) asking about: The onset, nature, and course of the behaviour change — acute behaviour change (developing over hours or days) which fluctuates is suggestive of delirium. Baseline functional and cognitive state. If possible carry out a cognitive screening test (for example the General Practitioner Assessment of Cognition [GPCOG] test) and if available, compare the current score with a previous score to help differentiate acute and chronic cognitive changes — for more information on cognitive screening (...) ) and/or dementia. If cognitive impairment is suspected, confirm it using a standardised and validated cognitive impairment measure. Current hip fracture. Severe illness (a clinical condition that is deteriorating or is at risk of deterioration). Indicators of delirium: at presentation — criterion 2 At presentation, people at risk should be assessed for recent (within hours or days) changes or fluctuations in behaviour. These changes may affect: Cognitive function: for example, worsened concentration, slow

2017 NICE Clinical Knowledge Summaries

14. Safety and quality issues associated with the care of patients with cognitive impairment in acute care settings

experience of these patients while in hospital: • Older patients should be assessed for CI at admission to hospital. This is a key recommendation of the Ministers’ Dementia Advisory Group. 1 The identification of delirium in the ED or at admission to hospital is particularly important as it may indicate a life-threatening emergency. • The National Institute for Health and Clinical Excellence (NICE) 2 recommends that all patients aged = 65 years be screened for CI at admission to hospital. • The Confusion (...) for hospitalised older patients with dementia. 44 A key tenet of the general guidelines and the delirium guidelines was that ‘people with dementia admitted to hospital should have a comprehensive assessment of their cognitive and functional status’ and that ‘delirium should be assessed and treated’. Indeed, one of the key recommendations by the Australian Minister’s Dementia Advisory Group (2012) 1 was that all patients aged 65 years and older should be screened for CI at admission to hospital so

2013 Sax Institute Evidence Check

15. Speech Analysis by Natural Language Processing Techniques: A Possible Tool for Very Early Detection of Cognitive Decline? (PubMed)

to identify early linguistic signs of cognitive decline in a population of elderly individuals. Methods: We enrolled 96 participants (age range 50-75): 48 healthy controls (CG) and 48 cognitively impaired participants: 16 participants with single domain amnestic Mild Cognitive Impairment (aMCI), 16 with multiple domain MCI (mdMCI) and 16 with early Dementia (eD). Each subject underwent a brief neuropsychological screening composed by MMSE, MoCA, GPCog, CDT, and verbal fluency (phonemic and semantic (...) Speech Analysis by Natural Language Processing Techniques: A Possible Tool for Very Early Detection of Cognitive Decline? Background: The discovery of early, non-invasive biomarkers for the identification of "preclinical" or "pre-symptomatic" Alzheimer's disease and other dementias is a key issue in the field, especially for research purposes, the design of preventive clinical trials, and drafting population-based health care policies. Complex behaviors are natural candidates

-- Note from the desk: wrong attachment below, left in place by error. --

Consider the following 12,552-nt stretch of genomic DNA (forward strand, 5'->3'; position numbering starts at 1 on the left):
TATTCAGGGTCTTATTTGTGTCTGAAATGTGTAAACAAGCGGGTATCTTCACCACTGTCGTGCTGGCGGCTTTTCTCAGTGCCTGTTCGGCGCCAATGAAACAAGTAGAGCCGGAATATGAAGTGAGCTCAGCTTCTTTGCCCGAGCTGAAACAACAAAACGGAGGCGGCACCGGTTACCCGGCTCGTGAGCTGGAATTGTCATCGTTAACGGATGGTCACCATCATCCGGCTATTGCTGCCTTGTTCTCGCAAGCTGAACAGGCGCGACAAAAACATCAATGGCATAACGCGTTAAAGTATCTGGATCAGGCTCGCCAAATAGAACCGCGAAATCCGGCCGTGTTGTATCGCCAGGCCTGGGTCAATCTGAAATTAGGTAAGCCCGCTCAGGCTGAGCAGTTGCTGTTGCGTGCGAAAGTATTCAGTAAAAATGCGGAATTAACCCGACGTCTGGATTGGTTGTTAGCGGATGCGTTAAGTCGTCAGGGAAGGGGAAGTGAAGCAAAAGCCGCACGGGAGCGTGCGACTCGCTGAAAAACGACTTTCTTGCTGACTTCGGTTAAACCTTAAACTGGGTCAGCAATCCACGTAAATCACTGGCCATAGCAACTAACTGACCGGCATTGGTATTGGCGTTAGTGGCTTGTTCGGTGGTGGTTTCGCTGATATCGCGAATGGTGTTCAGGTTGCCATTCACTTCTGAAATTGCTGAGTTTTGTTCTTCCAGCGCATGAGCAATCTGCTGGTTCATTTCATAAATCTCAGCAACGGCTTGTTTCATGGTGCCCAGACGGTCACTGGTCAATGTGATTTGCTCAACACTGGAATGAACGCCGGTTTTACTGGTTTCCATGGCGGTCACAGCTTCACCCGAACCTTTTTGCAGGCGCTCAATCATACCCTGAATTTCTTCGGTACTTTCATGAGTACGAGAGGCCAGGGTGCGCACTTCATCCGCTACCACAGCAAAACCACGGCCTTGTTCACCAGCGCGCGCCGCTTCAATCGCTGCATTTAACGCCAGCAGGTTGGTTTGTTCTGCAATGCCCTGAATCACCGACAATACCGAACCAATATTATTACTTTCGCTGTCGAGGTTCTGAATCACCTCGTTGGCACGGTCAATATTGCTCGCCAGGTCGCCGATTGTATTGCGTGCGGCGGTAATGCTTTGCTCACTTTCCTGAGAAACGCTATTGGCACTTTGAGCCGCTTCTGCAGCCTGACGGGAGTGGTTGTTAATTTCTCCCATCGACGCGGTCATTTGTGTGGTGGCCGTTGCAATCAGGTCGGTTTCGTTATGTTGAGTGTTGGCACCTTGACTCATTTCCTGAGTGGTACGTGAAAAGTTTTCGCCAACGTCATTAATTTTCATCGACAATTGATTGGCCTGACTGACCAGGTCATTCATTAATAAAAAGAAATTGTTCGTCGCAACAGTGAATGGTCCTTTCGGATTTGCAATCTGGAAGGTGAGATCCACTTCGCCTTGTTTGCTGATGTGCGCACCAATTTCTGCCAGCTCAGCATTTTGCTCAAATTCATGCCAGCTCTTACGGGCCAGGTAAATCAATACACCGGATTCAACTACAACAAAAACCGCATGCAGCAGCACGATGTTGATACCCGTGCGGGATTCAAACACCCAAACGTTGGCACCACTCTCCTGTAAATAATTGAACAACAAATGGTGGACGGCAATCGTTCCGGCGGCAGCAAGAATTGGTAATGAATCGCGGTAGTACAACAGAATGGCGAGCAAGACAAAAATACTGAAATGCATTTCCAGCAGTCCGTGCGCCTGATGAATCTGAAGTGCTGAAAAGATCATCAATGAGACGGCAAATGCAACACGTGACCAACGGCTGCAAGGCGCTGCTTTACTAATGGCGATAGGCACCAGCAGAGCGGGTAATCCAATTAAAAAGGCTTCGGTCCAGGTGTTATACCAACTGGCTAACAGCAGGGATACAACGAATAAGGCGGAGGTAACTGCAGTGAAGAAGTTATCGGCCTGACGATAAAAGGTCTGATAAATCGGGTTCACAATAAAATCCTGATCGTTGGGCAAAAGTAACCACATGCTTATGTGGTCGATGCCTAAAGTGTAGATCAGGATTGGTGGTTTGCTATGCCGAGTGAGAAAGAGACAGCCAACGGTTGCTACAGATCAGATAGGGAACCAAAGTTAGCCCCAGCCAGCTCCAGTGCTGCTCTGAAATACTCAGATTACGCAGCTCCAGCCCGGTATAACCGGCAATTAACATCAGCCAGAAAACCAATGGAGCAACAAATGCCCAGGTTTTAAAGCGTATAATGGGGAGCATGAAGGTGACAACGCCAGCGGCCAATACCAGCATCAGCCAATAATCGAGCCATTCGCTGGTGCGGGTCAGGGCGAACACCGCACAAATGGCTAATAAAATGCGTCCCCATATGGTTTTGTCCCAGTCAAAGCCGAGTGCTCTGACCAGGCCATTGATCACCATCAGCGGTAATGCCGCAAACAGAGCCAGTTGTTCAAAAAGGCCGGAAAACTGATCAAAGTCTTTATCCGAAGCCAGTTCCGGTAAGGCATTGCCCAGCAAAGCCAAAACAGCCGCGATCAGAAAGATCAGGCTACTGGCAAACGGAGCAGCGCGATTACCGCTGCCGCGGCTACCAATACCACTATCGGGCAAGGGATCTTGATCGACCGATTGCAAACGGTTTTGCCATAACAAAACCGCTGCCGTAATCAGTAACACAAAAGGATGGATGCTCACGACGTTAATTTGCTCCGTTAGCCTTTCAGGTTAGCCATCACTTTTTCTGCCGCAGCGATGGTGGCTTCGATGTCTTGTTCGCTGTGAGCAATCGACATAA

Full Text available with Trip Pro

2018 Frontiers in aging neuroscience

16. Australian guidelines for the treatment of acute stress disorder and posttraumatic stress disorder

to potentially traumatic events 22 Traumatic stress syndromes 23 Acute stress disorder 23 Posttraumatic stress disorder 25 Re-experiencing symptoms 25 Avoidance and numbing symptoms 25 Arousal symptoms 25 Features commonly associated with PTSD 27 Prevalence and incidence of PTSD 27 Comorbid conditions 28 The course of PTSD 28 Resilience in the face of potentially traumatic events 28 1 2viii Posttraumatic mental health disorders: Key differences between ASD and PTSD 29 Screening, assessment and diagnosis 29 (...) Connor-Davidson Resilience Scale CI Confidence interval CINAHL Cumulative Index to Nursing and Allied Health Literature CISD Critical incident stress debriefing CISM Critical incident stress management CNS Central nervous system CP Consensus point CPP Child–parent psychotherapy CPSS Child PTSD Symptom Scale CPT Cognitive processing therapy CPTSDI Children’s PTSD Inventory CPTSD-RI Child PTSD Reaction Index CSA Childhood sexual abuse CT Cognitive therapy CTSQ Child Trauma Screening Questionnaire DALY

2013 Clinical Practice Guidelines Portal

17. Development and implementation of Persian test of Elderly for Assessment of Cognition and Executive function (PEACE) (PubMed)